The small, rounded corms have a crisp, white flesh and may be eaten raw, slightly boiled, or grilled, and often are pickled or tinned. They are a popular ingredient in Chinese dishes. In China, they are most often eaten raw, sometimes sweetened. They also may be ground into a flour form used for making water chestnut cake, which is common as part of dim sum cuisine. They are unusual among vegetables for remaining crisp even after being cooked or canned, because their cell walls are cross-linked and strengthened by certain phenolic compounds, such as oligomers of ferulic acid. This property is shared by other vegetables that remain crisp in this manner, including the tiger nut and lotus root. The corms contain the antibiotic agent puchiin, which is stable to high temperature. Apart from the edible corms, the leaves can be used for cattlefeed, mulch or compost.

The corms are rich in carbohydrates (about 90% by dry weight), especially starch (about 60% by dry weight), and are also a good source of dietary fiber, riboflavin, vitamin B6, potassium, copper, and manganese.


  Monday, December 5th, 2016

Nocebo

The nocebo effect is when a negative expectation of a phenomenon causes it to have a more negative effect than it otherwise would.


  Monday, December 5th, 2016

What is the Hum?

The Hum is a low, faint rumble or murmur that is in some places barely perceptible and in other places easily noticed. I noticed the Hum many years ago, and have long pondered its sources. I do not have a PhD in acoustics, but I’m a mechanical engineer and studied graduate level acoustics in college, and I have conducted sound tests of hydraulic pumps in acoustic chambers with sensitive measuring equipment. This is an important part of engineering; the study and reduction of noise. Pumps, gears, engines, fans, saws…engineers can make them quieter, but there is a limit.

In short, the Hum is the sum of all acoustic energy within earshot, and within earshot can be a surprisingly long distance and include thousands of sources! Each source contributes very little, but all taken together is sufficient to produce a ubiquitous sound without a discernable source direction. It is noise pollution similar to light pollution. A single street light does not cause an orange glow on the clouds, but many thousands together do. To hear the Hum best, lie in bed late at night (or go to the basement) with all windows and doors shut, and all noise sources in the house turned off, wait until the refrigerator/furnace/AC cycles off. Search your hearing at its faintest, way down. You might think, “That’s just the faint din of traffic.” That’s the Hum! The same can be heard way out in the country, seemingly far out enough to escape it. There is something about that frequency range that travels well.

The main contributor is motor traffic, but includes trains, planes, ships, motorcycles, roof fans, thunder, humming electrical wires, wind, crashing waves, helicopters, mowers, blowers, etc. All this noise together is what’s called pink noise; it spans a broad range of frequencies. Inside a building the walls filter out loud masking noises and higher frequencies, but lower frequencies penetrate. When outside the Hum is still in the ears but because of other sounds the Hum is masked, much like odor masking. The stronger sounds mask the weaker. We’ve all had the experience of waiting on a red light and another car pulls up with powerful stereo thumping rap music. The car traps the high notes but radiates the bass notes in a way that you can’t recognize the song but you can hear the noise.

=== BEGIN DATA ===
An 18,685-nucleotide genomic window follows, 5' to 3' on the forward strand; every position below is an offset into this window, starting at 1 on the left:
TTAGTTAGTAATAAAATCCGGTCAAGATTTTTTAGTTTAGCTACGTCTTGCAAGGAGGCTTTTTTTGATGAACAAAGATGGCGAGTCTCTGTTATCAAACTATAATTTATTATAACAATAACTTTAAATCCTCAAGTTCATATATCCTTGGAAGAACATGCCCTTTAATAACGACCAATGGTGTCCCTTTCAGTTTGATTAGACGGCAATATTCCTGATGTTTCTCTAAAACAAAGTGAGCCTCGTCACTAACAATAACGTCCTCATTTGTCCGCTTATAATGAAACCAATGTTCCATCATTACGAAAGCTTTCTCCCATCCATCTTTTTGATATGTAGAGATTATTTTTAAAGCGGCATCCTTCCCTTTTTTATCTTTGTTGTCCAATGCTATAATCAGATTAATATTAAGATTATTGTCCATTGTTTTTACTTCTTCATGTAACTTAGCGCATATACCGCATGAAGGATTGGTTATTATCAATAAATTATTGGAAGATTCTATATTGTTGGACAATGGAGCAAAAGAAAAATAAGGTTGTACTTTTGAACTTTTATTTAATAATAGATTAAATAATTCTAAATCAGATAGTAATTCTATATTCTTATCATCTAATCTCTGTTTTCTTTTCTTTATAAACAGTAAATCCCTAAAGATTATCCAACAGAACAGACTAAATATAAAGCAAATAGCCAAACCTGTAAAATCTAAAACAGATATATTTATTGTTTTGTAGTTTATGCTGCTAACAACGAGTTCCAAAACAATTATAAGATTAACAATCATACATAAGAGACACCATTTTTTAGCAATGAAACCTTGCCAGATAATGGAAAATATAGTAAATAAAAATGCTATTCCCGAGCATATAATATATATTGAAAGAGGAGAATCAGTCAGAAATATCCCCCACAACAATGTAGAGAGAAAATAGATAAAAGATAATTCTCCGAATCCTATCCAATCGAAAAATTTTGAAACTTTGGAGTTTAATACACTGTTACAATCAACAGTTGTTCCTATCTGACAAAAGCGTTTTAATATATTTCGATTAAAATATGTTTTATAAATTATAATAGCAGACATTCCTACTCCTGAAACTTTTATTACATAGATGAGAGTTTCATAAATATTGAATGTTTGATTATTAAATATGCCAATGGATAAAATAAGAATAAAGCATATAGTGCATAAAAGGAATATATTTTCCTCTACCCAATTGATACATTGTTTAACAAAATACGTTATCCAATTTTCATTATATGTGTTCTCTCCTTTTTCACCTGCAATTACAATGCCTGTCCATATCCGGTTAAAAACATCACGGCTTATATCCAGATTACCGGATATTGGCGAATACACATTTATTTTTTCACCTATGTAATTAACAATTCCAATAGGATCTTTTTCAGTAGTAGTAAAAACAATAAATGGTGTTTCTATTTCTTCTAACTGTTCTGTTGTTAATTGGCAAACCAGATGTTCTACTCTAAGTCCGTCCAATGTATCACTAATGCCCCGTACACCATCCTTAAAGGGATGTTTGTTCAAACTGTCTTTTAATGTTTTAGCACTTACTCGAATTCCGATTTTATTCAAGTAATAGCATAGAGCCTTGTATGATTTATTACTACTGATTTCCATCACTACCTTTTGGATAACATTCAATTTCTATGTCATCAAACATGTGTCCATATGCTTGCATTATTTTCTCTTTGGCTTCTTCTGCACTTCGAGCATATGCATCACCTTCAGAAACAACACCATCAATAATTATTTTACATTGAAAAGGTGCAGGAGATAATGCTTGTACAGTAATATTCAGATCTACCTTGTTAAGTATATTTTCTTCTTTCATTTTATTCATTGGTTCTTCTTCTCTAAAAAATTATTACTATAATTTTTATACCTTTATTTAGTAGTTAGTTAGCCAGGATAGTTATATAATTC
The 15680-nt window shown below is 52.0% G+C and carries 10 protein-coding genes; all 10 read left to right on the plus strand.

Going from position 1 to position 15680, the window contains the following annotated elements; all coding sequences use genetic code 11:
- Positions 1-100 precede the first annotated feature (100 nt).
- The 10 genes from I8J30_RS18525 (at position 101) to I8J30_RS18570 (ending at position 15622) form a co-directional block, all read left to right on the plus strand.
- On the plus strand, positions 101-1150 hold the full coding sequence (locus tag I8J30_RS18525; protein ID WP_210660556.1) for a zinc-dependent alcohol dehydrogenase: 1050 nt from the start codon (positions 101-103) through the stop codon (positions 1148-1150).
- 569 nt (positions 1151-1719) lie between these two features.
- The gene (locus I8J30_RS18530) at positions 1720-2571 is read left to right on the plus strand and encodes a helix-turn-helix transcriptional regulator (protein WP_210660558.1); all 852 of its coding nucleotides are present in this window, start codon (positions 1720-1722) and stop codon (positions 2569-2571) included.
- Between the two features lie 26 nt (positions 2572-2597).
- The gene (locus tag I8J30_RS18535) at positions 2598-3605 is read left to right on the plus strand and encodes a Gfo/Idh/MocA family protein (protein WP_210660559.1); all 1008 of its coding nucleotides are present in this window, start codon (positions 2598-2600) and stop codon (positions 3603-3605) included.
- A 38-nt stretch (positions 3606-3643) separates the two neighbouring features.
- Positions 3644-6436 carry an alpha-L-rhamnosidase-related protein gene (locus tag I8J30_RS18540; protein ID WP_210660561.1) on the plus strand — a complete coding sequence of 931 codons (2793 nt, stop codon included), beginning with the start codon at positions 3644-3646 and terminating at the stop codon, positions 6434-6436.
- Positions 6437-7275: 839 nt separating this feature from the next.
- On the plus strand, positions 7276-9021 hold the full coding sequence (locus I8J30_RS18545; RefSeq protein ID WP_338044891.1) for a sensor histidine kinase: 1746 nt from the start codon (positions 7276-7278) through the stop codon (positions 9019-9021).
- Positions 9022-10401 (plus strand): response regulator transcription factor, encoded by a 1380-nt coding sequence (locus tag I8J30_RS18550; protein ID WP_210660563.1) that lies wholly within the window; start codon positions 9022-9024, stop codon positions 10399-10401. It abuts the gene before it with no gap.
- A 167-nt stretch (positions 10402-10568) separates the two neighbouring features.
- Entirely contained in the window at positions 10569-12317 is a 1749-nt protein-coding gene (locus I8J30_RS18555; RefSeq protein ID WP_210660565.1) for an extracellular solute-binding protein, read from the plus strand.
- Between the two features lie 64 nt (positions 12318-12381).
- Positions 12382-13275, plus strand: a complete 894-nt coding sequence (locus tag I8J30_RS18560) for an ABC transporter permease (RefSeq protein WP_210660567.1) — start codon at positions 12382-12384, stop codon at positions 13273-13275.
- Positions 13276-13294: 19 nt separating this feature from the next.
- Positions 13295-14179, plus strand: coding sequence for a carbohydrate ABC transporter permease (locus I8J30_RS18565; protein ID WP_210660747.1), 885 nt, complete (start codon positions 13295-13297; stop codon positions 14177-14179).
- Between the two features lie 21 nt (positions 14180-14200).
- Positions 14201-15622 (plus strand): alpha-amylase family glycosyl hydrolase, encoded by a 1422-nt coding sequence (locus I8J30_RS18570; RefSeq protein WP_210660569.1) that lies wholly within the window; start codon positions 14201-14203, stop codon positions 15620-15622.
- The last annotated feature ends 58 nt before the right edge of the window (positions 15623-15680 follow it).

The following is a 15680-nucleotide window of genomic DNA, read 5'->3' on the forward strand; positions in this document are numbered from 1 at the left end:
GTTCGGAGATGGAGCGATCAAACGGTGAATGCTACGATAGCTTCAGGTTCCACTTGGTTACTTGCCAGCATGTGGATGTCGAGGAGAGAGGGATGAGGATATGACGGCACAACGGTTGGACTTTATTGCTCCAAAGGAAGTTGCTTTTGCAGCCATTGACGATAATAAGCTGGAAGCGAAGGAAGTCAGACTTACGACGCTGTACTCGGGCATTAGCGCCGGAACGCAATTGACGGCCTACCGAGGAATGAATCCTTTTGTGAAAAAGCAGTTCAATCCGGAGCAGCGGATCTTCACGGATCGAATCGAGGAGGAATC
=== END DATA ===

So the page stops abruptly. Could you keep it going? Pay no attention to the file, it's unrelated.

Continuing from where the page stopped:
Another example of such a thing: when I camp in a quiet woods thick with mosquitoes, I notice that I can not identify the sound of any particular mosquito; indeed I can not perceive a mosquito a few feet away. But because there are so many of them all around me they I hear a noticeable wing buzz from no particular direction, similar to the cosmic background radiation.

The Hum is often described as the sound of a diesel engine, which I believe is indeed the major contributor. Heavy trucks at freeway speed are sources for more than just engine noise. Consider a large semi pulling a typical 53-foot trailer whose sides and top are made of a thin, stiff board material. These panels are essentially big drum heads, and are excited by the engine vibes, the turbulent air and roadway irregularities. Stand in view of a freeway with an expansion gap in the pavement. Note that when a big rig passes over the gap, the panels sound off like mega woofers. Boom-boom! That is a lot of acoustic energy, and it travels for miles. At any freeway rest stop take note of the noise coming from passing vehicles, it is incredible. While you are standing there, flip through a road atlas of the USA and try to imagine how many thousands of miles of roads we have in this country alone and how many vehicles are on the move at any time. Bridges are rumble sources too, just stand on a bridge during traffic and you can feel it vibrate underfoot.

Have you noticed how loud light piston-powered propeller aircraft are? The noise is mainly from the prop tips, they are moving so fast. A business jet climbing out after take off is as loud as thunder. At any moment there are hundreds of planes in the sky ferrying people around the globe. They plow through the air over 500 mph with their big engines roaring. That they are so high lets their sound carry quite far.

I love the distant rumble of thunder. At any time there are hundreds of thunder storms on earth; the sound of thunder can travel for many miles and especially well across water, which covers ¾ of the earth. Globally there are about 50 lightning strikes per second, which is a lot of acoustic energy. I suspect that distant thunder might be the main source of the Hum in locations far enough from traffic.

The Hum is near the threshold of hearing, and is easily masked. In some places it is so low that a person’s own heart beat will make it seem to throb. That is one element that makes it so mysterious; the Hum is so difficult to examine scientifically and that puts it on the level of subjective perception. We can not do experiments on the Hum, such as eliminating certain sources of noise and then remeasuring.

Having the Hum is the price we pay for living in a mobile, motorized world.

—John Boles